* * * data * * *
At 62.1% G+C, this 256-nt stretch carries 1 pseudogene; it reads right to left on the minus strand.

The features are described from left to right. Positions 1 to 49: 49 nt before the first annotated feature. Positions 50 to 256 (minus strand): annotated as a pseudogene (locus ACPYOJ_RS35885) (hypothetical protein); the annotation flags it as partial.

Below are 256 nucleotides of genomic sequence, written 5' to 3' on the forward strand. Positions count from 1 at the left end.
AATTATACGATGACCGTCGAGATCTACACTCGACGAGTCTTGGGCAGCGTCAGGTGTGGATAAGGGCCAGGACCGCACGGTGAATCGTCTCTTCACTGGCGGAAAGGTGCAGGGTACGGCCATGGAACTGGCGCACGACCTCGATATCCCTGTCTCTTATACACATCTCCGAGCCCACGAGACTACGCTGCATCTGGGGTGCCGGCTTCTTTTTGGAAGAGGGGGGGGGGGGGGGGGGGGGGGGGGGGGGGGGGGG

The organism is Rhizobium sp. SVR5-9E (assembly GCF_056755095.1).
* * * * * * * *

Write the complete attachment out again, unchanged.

At 62.1% G+C, this 256-nt stretch carries 1 pseudogene; it reads right to left on the minus strand.

The features are described from left to right. Positions 1 to 49: 49 nt before the first annotated feature. Positions 50 to 256 (minus strand): annotated as a pseudogene (locus ACPYOJ_RS35885) (hypothetical protein); the annotation flags it as partial.

Below are 256 nucleotides of genomic sequence, written 5' to 3' on the forward strand. Positions count from 1 at the left end.
AATTATACGATGACCGTCGAGATCTACACTCGACGAGTCTTGGGCAGCGTCAGGTGTGGATAAGGGCCAGGACCGCACGGTGAATCGTCTCTTCACTGGCGGAAAGGTGCAGGGTACGGCCATGGAACTGGCGCACGACCTCGATATCCCTGTCTCTTATACACATCTCCGAGCCCACGAGACTACGCTGCATCTGGGGTGCCGGCTTCTTTTTGGAAGAGGGGGGGGGGGGGGGGGGGGGGGGGGGGGGGGGGGG

The organism is Rhizobium sp. SVR5-9E (assembly GCF_056755095.1).